On student finances

Last month I paid off the last of my student loan.

I was one of the first generations of UK students to pay my own way at university. I paid no fees (they were means-tested in those days, and only about a thousand pounds even if you did pay) so my loan was just the total of three years of living costs in a fairly affordable city. I worked part-time jobs alongside my degree, and also during the summer breaks. And I was fully funded throughout my postgraduate studies. In other words, I was very lucky and fairly frugal, and yet I still had to wait until ten years into my career before clearing the debt.

What have we done to the next generations? Nine thousand pounds per year of fees debt, plus the soaring costs of living (especially renting), adds up to a pretty hefty loan. Most graduates will never pay off their debt, and indeed some politicians like to say it isn’t really debt because large chunks won’t be repaid, but it sure feels like debt to the students!

Meanwhile there’s a real squeeze on postgraduate funding while more and more students are recruited to boost the income streams of the universities. When I was planning for my MPhil and doctorate I applied directly to the national funder (the AHRC) and was judged against the national pool of applicants. Nowadays the funding is allocated to consortia in a manner I don’t fully understand, but I do understand this: It is no longer a level playing field. Weak applicants get funding in one region while strong applicants are denied funding in another region. Meanwhile local funding schemes are often fees-only, meaning that students have to accrue even more debt in pursuit of an elusive career.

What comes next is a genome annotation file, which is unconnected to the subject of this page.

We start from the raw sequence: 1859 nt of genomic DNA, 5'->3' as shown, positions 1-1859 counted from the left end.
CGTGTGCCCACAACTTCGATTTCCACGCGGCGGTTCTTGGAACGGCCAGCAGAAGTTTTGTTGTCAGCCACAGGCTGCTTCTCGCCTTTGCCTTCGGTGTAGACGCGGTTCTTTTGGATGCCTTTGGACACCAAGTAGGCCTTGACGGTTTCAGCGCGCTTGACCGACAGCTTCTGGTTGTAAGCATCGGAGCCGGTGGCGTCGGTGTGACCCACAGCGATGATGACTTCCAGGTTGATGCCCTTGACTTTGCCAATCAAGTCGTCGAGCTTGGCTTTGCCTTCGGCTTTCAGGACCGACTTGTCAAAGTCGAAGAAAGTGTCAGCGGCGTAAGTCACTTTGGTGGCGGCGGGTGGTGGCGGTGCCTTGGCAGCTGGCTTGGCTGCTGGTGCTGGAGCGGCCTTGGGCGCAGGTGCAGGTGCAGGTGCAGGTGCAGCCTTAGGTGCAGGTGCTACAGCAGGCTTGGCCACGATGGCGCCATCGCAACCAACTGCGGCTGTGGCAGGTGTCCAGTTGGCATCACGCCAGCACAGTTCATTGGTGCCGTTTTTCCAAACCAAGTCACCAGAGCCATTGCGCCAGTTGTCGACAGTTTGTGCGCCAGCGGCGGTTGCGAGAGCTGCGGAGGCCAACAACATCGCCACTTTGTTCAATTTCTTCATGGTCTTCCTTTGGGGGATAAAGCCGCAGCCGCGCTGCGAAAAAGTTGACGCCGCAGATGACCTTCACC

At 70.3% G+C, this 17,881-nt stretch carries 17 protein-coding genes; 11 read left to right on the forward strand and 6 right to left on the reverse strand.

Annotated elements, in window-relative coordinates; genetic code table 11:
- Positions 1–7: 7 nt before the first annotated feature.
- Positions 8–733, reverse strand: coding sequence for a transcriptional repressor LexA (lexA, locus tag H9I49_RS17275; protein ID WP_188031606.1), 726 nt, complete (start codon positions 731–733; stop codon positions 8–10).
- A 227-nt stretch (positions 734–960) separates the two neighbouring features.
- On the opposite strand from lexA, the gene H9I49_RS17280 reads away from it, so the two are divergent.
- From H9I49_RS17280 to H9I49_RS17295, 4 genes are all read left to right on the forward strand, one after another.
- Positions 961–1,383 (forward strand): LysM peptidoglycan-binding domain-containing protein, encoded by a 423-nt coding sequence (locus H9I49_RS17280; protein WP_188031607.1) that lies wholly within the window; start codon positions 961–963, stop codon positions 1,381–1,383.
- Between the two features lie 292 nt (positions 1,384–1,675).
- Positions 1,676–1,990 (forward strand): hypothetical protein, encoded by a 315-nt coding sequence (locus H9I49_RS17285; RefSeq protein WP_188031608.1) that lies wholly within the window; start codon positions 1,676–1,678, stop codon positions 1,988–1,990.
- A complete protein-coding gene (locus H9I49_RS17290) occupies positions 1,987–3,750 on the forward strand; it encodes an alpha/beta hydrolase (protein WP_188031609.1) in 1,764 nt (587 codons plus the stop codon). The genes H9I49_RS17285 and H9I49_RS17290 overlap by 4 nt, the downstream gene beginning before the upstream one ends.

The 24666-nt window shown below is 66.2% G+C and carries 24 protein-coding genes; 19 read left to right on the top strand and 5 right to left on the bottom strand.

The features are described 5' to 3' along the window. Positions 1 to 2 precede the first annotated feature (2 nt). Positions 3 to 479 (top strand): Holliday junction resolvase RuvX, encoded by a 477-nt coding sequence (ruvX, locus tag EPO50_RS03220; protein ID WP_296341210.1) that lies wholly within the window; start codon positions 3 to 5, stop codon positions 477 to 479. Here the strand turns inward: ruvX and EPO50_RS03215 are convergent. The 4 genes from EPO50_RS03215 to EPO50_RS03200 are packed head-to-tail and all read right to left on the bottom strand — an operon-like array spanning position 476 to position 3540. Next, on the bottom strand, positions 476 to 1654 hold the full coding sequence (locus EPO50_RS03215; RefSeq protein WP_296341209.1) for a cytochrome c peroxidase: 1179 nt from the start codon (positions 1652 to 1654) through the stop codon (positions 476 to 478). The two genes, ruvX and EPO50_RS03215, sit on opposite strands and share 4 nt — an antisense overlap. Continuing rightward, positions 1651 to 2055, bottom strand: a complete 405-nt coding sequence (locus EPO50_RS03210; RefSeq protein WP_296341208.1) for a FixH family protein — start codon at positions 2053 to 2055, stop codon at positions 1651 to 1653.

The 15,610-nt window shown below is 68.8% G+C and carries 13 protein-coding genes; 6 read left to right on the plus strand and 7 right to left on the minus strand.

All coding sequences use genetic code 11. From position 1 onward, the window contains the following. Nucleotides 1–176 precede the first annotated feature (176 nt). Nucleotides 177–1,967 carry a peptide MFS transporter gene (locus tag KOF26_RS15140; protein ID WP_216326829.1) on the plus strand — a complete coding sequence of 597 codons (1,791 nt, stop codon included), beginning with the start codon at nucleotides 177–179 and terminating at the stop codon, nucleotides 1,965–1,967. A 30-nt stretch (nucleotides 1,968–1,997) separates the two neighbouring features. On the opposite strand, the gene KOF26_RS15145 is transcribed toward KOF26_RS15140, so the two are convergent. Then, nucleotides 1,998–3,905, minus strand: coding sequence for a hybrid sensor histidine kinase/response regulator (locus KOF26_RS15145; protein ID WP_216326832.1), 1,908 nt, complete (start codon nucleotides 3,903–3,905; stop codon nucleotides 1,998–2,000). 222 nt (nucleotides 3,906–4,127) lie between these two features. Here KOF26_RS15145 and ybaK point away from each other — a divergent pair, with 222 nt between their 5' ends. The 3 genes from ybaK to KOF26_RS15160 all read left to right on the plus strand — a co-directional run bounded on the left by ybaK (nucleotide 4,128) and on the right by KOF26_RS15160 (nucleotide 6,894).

So paying off my student debt makes me feel very lucky. I am wholeheartedly grateful to the tax-payers and government funds that made all my degrees possible. However, it also makes me sad, knowing that if I was going through the system now I would be in a very different position, and perhaps would not have felt able to pursue my higher degrees and this career.

Sorry, next generation. We messed up.

Education is a public good as well as a private good. I want my taxes to support students, as I was supported by the taxes of others. Time for a new system, please, or a return to the old.

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About naomiappleton

I work in the Divinity School at the University of Edinburgh, where I research and teach subjects related to South and Southeast Asian religions.
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